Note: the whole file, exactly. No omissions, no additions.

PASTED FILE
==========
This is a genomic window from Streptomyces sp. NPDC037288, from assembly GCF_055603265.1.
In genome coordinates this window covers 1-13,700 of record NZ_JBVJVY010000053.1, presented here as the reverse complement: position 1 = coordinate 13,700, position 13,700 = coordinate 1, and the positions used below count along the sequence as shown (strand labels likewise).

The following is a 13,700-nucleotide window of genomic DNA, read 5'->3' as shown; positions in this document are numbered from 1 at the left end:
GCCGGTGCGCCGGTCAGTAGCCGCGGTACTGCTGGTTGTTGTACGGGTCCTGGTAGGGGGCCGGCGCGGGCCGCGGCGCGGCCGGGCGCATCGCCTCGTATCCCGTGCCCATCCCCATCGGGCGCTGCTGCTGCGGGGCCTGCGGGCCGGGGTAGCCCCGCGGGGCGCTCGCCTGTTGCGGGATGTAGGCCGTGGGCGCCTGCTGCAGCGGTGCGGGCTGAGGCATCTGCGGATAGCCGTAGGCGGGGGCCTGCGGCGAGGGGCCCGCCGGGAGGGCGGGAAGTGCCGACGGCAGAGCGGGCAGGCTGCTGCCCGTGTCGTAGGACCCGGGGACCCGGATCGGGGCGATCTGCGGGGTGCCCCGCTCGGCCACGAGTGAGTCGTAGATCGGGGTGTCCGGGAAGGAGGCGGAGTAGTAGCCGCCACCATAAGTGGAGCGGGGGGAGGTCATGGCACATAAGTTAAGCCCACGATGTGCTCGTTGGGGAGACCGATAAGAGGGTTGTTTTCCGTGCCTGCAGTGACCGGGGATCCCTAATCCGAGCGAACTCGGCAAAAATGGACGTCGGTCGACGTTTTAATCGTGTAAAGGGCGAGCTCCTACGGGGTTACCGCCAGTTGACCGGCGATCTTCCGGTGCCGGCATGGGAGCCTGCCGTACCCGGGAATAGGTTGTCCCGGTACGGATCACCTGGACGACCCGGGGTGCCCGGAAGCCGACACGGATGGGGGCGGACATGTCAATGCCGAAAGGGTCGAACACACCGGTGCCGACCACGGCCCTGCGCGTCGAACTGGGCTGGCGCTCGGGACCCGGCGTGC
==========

This is a genomic window from Streptomyces sp. NPDC037288, from assembly GCF_055603265.1.
In genome coordinates this window covers 1-13,700 of record NZ_JBVJVY010000053.1, presented here as the reverse complement: position 1 = coordinate 13,700, position 13,700 = coordinate 1, and the positions used below count along the sequence as shown (strand labels likewise).

The following is a 13,700-nucleotide window of genomic DNA, read 5'->3' as shown; positions in this document are numbered from 1 at the left end:
GCCGGTGCGCCGGTCAGTAGCCGCGGTACTGCTGGTTGTTGTACGGGTCCTGGTAGGGGGCCGGCGCGGGCCGCGGCGCGGCCGGGCGCATCGCCTCGTATCCCGTGCCCATCCCCATCGGGCGCTGCTGCTGCGGGGCCTGCGGGCCGGGGTAGCCCCGCGGGGCGCTCGCCTGTTGCGGGATGTAGGCCGTGGGCGCCTGCTGCAGCGGTGCGGGCTGAGGCATCTGCGGATAGCCGTAGGCGGGGGCCTGCGGCGAGGGGCCCGCCGGGAGGGCGGGAAGTGCCGACGGCAGAGCGGGCAGGCTGCTGCCCGTGTCGTAGGACCCGGGGACCCGGATCGGGGCGATCTGCGGGGTGCCCCGCTCGGCCACGAGTGAGTCGTAGATCGGGGTGTCCGGGAAGGAGGCGGAGTAGTAGCCGCCACCATAAGTGGAGCGGGGGGAGGTCATGGCACATAAGTTAAGCCCACGATGTGCTCGTTGGGGAGACCGATAAGAGGGTTGTTTTCCGTGCCTGCAGTGACCGGGGATCCCTAATCCGAGCGAACTCGGCAAAAATGGACGTCGGTCGACGTTTTAATCGTGTAAAGGGCGAGCTCCTACGGGGTTACCGCCAGTTGACCGGCGATCTTCCGGTGCCGGCATGGGAGCCTGCCGTACCCGGGAATAGGTTGTCCCGGTACGGATCACCTGGACGACCCGGGGTGCCCGGAAGCCGACACGGATGGGGGCGGACATGTCAATGCCGAAAGGGTCGAACACACCGGTGCCGACCACGGCCCTGCGCGTCGAACTGGGCTGGCGCTCGGGACCCGGCGTGC